Unless you work in an obviously dangerous occupation such as construction, industrial or as a first responder you probably don’t consider the likelihood of getting hurt on the job. In reality, though, work injuries can result from countless scenarios.
Individuals typically will automatically equate workers’ compensation with a single devastating accident. In fact, single accident injuries are only one category of workers’ compensation claims. Claims can generally be grouped into three categories.
- Single accident injuries: Most people equate workers’ compensation with a single accident. Tripping over debris on the floor, for example, falling down the stairs while carrying a box of product or being struck in the head by a falling object are all examples of a single accident that can cause a serious injury.
- Repetitive stress injuries: Many jobs are predicated on performing the same action over and over again. Whether it is moving a box from position A to position B or lifting a plastic piece out of an injection mold, these repeated actions can put strain on the joints and muscles. Carpal Tunnel Syndrome is a common diagnosis and is related to fine motor coordination in activities such as typing. While these injuries might be slow to develop, they can be life-altering.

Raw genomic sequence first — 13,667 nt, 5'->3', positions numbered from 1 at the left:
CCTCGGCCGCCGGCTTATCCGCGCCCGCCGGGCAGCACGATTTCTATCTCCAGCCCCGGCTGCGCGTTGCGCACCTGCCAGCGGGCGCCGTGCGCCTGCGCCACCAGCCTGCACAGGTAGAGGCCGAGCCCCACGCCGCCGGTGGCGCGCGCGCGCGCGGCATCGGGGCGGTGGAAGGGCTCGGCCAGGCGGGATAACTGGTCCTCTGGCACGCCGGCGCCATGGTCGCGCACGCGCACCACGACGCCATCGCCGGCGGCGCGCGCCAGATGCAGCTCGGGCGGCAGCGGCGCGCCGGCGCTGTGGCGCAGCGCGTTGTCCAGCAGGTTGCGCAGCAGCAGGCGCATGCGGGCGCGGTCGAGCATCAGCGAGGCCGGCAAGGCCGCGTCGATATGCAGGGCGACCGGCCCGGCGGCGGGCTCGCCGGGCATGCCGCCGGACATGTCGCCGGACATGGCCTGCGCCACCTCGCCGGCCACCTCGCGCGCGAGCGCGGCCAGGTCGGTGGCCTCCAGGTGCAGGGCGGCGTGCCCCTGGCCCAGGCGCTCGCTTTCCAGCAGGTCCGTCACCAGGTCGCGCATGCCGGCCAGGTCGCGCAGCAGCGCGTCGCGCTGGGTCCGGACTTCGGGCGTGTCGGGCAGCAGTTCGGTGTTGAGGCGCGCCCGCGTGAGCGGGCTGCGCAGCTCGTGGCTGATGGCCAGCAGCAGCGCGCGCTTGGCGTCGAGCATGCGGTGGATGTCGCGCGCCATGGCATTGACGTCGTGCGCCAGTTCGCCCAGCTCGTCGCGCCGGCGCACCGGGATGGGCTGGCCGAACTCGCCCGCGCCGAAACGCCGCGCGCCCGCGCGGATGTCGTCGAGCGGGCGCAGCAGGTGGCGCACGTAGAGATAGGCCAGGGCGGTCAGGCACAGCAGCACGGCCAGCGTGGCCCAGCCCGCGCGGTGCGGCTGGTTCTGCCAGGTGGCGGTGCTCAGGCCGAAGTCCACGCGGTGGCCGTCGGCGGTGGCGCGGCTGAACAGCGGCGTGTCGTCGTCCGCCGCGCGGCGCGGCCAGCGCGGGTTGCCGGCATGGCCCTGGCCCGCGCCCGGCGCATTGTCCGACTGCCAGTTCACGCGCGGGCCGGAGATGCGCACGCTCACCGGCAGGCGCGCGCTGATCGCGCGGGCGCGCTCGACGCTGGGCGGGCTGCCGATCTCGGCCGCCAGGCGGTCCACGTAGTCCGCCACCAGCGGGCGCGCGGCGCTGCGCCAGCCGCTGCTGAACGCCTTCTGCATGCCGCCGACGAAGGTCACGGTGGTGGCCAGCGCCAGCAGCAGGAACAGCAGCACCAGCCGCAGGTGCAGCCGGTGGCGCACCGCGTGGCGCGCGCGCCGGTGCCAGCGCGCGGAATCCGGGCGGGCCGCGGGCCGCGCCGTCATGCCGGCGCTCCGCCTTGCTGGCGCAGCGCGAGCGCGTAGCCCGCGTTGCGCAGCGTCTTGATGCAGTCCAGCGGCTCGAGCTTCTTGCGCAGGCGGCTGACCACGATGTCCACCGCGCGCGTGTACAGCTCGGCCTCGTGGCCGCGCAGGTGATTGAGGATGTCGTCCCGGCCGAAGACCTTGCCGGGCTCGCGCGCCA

- Toxic exposure: Many occupations require strong chemicals or hazardous materials to be woven into the very fabric of the job. Various solutions used for cleaning, processing or maintenance can produce vapors or be absorbed through the skin. Fibrous minerals such as asbestos might have been used in the creation of steam pipes or other fire-resistant materials in the workplace. Toxic exposure can lead to lung disease, mesothelioma, asbestosis or other deadly conditions.
Too many workers, no matter the reason for the accident or injury, simply shrug it off. They choose to not report the incident or resulting injury but, rather, select to convince themselves they are not injured – I’ll be fine after some rest. It is crucial to report the incident through the proper channels at your workplace and discuss your situation with an experienced attorney.